Ogre Basing Tutorial
26 November 2012 | Luke Yates
Ogre Basing Tutorial
As we all know, bases are just as much a part of the total package as the blokes standing atop them and with a plethora of readily available themed resin bases these days, it’s an easy choice to pick some up for a character or particularly special unit to give them a bit of zip on the table. Some people will go so far as to use them for their entire armies, but the cost of this much resin can be something of a hurdle – especially if we’re talking for a horde army or an entire collection of miniatures. So, here’s a tute about some bases I did up for a WFB Ogre Kingdoms army– using a few things that can be easily adapted for many themes.
Also included will be some information on the use of oil paints and pigments – something I talked about in the last article, which a few people contacted me about. Whilst I’m sure most of us have a rudimentary understanding of the use of these things, there might be some who don’t know just how effective they can be, especially for quick dynamic basing. The relative speed and ease of an oil paint wash or pigment use is something everyone should get in on.
For these bases, we’re using slate as a basis for the theme and then adding to that to determine which way we’re going to go look wise. At the time of writing, I’m not sure if these will be snow or desert themed bases, but I believe the basics are still the same for either – with the theme being dictated more by the colour and later additions (tufts/snow) than anything else.
Step 1: Gluing slate. This is obvious, but lays the foundation for the additional details later on. Glue the slate down in the positions that will allow the models to be positioned on top, or where the model can stand in front of. You generally don’t want your models standing behind a big slab of rock – seems evident, but it pays to mention it. I had some Ogres nearby so I could estimate their footprints and where the slate could/should be placed. As cavalry have more feet, it pays to be a little more careful with them (four legs good, two legs bad).
As you can see from the pic, there is a piece of resin which made its way into this early stage – that’s because it will form the basis of a ledge upon which a character will stand. Anything large like this should be added now, but the smaller details will come later, so as to make it appear more natural.
Step 2: Filling those gaps. Get some air drying clay (or poly filler) and just go spare. Neither of these is expensive and both have been a component of my tool box for years. I used rubber gloves and my fingers to smooth it out over the rock to give the appearance of snow drifts or sand piling up against the outcrops. It was a really quick process, but will add a lot of detail and contour to the flat sections of the bases. Use a tool (sculpting, kitchen knife, anything) and push the clay around the rocks so they seem to be jutting out of the surrounding terrain. You don’t need to be too neat with the levels of the clay - undulations will give the effect you’re after and make them more scenic. Also, as I knew I’d be using textured paint later to fill in small crevices, I was pretty slaphappy here – which is never a bad thing.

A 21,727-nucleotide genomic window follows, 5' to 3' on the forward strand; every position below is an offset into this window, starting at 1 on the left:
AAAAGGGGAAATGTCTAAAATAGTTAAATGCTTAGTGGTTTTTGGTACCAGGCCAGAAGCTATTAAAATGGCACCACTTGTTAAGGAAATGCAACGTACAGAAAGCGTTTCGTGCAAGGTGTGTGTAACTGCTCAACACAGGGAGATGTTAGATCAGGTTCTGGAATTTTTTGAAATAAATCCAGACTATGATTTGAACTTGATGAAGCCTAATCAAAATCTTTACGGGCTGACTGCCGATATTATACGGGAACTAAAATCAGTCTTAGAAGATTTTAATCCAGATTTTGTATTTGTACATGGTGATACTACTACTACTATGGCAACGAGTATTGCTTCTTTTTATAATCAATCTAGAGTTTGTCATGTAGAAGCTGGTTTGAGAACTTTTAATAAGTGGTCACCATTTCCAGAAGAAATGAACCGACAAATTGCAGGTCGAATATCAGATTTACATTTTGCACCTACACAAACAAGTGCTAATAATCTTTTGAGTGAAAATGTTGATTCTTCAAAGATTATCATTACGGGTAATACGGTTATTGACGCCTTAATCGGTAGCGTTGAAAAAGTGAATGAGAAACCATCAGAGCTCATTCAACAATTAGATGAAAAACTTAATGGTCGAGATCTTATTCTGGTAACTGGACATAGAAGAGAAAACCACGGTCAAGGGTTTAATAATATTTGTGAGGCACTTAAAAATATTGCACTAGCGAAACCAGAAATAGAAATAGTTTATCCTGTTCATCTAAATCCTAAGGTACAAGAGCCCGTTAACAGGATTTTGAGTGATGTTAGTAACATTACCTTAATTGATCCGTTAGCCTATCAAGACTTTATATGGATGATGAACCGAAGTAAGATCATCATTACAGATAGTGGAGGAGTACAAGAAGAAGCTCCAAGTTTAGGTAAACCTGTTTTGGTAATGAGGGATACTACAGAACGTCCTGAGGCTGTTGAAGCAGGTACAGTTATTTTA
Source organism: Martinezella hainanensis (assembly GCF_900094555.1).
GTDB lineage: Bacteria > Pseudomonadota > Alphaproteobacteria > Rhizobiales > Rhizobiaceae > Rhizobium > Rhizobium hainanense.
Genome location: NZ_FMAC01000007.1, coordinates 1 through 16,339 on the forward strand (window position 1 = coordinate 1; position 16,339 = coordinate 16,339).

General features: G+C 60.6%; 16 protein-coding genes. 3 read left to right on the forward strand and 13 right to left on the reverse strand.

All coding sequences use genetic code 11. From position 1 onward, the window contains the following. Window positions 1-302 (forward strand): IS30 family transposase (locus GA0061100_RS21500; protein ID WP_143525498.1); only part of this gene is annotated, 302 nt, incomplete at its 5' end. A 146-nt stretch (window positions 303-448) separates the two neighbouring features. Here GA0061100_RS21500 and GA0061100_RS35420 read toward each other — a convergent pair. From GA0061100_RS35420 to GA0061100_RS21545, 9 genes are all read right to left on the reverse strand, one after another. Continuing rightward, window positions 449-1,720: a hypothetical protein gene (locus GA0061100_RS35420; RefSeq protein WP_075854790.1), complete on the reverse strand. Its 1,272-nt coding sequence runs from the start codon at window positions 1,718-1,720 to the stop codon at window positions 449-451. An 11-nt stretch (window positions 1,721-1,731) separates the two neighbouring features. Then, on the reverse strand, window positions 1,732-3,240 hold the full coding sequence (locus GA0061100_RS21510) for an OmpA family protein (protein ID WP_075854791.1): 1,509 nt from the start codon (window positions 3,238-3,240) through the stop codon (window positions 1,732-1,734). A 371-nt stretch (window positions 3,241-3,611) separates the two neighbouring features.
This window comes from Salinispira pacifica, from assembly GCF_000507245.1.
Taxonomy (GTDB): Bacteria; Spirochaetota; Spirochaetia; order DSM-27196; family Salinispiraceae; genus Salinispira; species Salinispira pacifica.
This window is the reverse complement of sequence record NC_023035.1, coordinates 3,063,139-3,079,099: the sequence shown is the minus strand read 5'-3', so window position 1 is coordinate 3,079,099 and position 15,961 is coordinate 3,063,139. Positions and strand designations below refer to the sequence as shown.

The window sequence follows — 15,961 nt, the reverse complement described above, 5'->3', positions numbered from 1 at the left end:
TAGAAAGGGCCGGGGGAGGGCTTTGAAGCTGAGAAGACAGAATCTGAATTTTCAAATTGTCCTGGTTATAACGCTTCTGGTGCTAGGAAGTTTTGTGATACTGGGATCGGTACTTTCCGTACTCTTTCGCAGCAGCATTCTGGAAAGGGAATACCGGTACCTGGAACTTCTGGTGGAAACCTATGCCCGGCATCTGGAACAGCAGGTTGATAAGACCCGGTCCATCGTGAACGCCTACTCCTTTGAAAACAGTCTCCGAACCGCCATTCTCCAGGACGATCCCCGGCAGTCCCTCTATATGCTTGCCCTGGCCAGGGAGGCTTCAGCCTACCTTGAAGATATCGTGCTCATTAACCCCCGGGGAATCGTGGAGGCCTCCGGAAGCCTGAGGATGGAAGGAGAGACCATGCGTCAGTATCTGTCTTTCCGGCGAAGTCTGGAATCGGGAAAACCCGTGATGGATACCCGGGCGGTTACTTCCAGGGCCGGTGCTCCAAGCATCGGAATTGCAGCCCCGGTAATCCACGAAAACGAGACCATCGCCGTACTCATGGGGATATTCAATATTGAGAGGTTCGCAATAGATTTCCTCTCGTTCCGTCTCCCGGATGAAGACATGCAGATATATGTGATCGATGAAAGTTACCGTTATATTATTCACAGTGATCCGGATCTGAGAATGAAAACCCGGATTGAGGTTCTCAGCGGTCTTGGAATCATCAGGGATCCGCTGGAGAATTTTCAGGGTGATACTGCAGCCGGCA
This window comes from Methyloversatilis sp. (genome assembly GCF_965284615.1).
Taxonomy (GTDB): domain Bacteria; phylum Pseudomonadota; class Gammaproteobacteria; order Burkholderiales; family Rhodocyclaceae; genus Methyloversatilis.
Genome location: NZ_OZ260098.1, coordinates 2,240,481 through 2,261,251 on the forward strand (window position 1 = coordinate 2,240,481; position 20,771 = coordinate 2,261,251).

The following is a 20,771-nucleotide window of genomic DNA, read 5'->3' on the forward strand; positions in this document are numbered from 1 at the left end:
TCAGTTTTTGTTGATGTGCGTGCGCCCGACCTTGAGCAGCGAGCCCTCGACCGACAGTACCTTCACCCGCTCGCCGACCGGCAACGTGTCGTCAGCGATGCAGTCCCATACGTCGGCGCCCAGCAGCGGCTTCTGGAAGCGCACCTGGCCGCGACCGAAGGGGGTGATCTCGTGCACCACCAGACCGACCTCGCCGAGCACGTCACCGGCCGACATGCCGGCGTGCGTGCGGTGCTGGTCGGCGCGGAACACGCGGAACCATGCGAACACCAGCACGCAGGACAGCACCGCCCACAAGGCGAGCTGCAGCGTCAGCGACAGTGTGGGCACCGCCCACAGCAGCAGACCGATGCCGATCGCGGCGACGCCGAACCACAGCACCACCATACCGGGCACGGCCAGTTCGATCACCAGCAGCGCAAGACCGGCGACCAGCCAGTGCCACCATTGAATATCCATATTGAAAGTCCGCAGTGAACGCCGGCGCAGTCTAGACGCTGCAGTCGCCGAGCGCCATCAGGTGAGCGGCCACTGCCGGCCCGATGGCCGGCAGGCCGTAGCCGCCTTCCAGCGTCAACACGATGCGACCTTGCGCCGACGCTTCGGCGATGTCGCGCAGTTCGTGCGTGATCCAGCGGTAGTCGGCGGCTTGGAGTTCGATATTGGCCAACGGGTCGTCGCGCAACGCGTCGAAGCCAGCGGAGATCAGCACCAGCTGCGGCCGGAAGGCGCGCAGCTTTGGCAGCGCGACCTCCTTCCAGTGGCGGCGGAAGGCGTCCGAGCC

Now, get your bits and jam them in! Anything that looks good, slam it on in. Obviously, your choice of details/accessories will somewhat determine the theme of your base. For me, I wanted to use large scale stuff as these bases are for Ogres, so it seemed to fit the subject better. Use some super glue to secure the bits if you think it’s required, but I found the clay held most things in place. Also, you might want to get the models which will be on each base and press them into the clay where possible to give you a footprint guide to help glue the models down once finished.
As you can see from the second pic, these bases have some height to them. I was taking advantage of the openness of a WFB table, but for 40K or any other more “closed” games, you might want to keep the height down a little (boring).
Step 3: Textured paint. Now comes the time for the textured paint. This is just to give the clay surface some grit and also to fill in any gaps between the slate/bits and clay. I used Coat d’Arms textured paint – its fluid enough to paint on and you get loads in a pot. Even so, all of these bases only used around 10ml of paint. If you wanted a thicker layer, by all means, or you could leave some parts bare for adding water or something. You can see in the pic some of the clay layer still showing through – this is where I pressed the feet in from Step 2, to make seating the model a little easier.
Some textured paint can be seen on the edges of the bases, but this will be cleaned off in a future step, so I’m not worried too much about that.
Step 4: Airbrush base colours. Basic colours were now airbrushed on. I’ve opted for a heightened desert sort of look with red rock features – as I believe this will match the colour scheme for the Ogres better. The surrounding areas have been airbrushed with a light yellow colour to give the future layers something to sit on. This is deliberately patchy so as to give the ground a more natural appearance – all pretty obvious stuff really.